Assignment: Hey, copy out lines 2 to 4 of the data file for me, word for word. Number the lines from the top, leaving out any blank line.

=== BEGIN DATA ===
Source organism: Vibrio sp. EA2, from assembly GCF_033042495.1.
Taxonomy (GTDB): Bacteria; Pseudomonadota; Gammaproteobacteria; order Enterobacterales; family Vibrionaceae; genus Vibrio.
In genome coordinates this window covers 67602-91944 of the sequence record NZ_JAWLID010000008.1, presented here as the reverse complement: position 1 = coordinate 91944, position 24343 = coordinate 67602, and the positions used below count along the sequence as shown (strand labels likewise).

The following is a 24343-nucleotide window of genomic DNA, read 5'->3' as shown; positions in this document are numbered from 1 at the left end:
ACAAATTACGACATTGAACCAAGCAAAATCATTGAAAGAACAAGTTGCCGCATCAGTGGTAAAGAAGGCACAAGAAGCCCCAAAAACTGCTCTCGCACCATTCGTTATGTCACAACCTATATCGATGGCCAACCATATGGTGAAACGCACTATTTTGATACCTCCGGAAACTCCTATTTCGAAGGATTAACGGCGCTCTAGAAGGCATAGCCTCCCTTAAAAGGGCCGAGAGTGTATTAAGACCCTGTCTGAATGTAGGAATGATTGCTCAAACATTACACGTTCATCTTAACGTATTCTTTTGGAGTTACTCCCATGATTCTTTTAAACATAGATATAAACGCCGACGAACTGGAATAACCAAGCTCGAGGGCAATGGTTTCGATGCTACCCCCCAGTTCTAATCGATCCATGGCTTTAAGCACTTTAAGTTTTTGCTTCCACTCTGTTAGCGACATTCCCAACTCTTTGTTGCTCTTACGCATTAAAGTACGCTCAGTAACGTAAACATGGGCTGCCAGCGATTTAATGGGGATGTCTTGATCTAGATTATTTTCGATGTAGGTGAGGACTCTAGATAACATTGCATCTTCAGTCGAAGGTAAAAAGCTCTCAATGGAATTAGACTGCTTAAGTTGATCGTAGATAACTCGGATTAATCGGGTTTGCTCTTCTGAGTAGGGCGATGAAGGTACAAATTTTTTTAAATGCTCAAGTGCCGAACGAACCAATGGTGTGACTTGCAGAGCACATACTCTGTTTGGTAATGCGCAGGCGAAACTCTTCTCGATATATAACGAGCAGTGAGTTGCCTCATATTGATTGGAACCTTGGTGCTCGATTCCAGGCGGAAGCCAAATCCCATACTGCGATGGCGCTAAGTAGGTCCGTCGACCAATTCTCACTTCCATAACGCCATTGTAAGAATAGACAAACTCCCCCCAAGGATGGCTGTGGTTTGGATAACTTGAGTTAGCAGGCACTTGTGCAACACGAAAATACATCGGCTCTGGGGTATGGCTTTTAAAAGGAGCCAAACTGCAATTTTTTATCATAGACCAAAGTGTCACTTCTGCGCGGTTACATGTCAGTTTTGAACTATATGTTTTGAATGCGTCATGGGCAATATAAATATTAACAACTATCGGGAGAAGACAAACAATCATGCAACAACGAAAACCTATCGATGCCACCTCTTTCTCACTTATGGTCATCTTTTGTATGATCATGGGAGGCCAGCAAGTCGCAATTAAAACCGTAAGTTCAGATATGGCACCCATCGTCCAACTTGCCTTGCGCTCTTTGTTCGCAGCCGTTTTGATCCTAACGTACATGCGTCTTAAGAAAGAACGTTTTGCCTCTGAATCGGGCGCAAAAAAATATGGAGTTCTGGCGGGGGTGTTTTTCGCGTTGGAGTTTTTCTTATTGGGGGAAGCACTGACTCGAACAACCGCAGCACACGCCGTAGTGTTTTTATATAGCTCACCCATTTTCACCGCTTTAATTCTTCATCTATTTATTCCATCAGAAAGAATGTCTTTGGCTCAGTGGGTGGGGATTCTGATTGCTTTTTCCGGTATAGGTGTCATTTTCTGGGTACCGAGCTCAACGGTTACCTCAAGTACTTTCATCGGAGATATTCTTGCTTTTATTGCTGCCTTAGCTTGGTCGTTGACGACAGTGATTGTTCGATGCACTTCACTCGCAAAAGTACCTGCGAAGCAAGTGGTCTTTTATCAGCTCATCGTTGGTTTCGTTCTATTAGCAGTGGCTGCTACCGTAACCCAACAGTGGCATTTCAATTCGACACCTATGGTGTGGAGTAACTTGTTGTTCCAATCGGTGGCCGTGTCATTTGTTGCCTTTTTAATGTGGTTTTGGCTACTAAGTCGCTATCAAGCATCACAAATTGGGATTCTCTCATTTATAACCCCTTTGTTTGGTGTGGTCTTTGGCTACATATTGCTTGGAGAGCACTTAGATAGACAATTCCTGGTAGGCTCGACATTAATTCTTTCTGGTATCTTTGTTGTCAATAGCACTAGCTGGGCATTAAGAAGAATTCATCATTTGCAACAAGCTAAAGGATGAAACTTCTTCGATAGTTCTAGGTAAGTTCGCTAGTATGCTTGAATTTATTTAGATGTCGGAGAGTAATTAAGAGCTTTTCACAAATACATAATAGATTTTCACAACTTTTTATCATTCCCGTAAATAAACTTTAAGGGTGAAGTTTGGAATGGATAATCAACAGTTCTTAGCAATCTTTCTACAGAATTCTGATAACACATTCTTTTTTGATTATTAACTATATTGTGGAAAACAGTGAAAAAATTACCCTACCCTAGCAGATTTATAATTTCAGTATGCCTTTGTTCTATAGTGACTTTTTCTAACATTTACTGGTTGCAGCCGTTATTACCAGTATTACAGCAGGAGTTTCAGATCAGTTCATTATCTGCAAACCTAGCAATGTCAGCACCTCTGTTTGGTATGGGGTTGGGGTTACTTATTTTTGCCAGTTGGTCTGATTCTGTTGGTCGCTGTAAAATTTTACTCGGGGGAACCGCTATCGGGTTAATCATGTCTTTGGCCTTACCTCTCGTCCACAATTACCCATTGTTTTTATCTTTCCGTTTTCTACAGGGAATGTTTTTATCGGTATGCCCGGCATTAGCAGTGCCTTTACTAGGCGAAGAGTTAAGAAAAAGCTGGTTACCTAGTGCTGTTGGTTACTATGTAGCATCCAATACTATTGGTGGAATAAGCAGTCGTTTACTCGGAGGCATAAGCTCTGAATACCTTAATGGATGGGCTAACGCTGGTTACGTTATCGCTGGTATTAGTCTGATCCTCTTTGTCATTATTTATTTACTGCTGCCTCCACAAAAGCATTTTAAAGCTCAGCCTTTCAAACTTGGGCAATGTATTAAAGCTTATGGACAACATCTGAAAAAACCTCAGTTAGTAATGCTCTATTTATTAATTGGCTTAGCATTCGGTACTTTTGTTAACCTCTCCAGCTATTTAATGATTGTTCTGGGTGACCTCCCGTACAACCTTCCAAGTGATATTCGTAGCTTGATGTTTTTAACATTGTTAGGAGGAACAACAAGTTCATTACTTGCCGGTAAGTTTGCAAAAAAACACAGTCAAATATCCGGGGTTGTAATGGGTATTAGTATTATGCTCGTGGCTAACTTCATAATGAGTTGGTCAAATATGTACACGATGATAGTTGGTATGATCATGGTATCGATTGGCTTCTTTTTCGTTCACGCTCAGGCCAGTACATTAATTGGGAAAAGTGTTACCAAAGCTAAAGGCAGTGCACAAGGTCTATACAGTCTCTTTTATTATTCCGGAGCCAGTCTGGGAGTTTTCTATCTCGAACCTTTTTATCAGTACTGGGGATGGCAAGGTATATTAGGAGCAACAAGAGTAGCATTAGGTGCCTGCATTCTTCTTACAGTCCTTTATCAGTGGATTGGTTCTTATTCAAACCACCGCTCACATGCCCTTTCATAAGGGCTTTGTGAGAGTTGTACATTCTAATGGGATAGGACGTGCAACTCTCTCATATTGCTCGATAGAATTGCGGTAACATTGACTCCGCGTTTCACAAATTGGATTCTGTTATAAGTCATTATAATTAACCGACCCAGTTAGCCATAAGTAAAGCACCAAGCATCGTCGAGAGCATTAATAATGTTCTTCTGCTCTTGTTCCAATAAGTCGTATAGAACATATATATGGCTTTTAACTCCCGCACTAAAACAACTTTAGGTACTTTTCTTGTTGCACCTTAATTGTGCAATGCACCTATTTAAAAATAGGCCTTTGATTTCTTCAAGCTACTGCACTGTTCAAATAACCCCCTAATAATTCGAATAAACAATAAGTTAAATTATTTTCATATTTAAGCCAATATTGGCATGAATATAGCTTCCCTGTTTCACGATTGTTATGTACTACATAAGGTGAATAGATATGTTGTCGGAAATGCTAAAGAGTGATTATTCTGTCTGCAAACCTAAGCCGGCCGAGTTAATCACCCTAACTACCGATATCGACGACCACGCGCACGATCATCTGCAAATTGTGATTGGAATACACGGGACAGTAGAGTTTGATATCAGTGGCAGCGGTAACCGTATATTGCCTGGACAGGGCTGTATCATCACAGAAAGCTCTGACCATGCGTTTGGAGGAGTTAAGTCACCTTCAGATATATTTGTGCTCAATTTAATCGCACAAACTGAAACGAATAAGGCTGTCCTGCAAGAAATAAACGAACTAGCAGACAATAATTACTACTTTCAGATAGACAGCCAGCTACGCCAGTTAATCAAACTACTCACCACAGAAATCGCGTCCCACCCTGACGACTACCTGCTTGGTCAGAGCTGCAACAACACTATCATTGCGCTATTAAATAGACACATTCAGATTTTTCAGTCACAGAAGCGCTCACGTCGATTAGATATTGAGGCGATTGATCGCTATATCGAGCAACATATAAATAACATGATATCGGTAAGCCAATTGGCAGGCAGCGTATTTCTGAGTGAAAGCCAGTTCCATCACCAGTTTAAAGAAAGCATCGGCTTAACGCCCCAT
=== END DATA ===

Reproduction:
Taxonomy (GTDB): Bacteria; Pseudomonadota; Gammaproteobacteria; order Enterobacterales; family Vibrionaceae; genus Vibrio.
In genome coordinates this window covers 67602-91944 of the sequence record NZ_JAWLID010000008.1, presented here as the reverse complement: position 1 = coordinate 91944, position 24343 = coordinate 67602, and the positions used below count along the sequence as shown (strand labels likewise).

The following is a 24343-nucleotide window of genomic DNA, read 5'->3' as shown; positions in this document are numbered from 1 at the left end: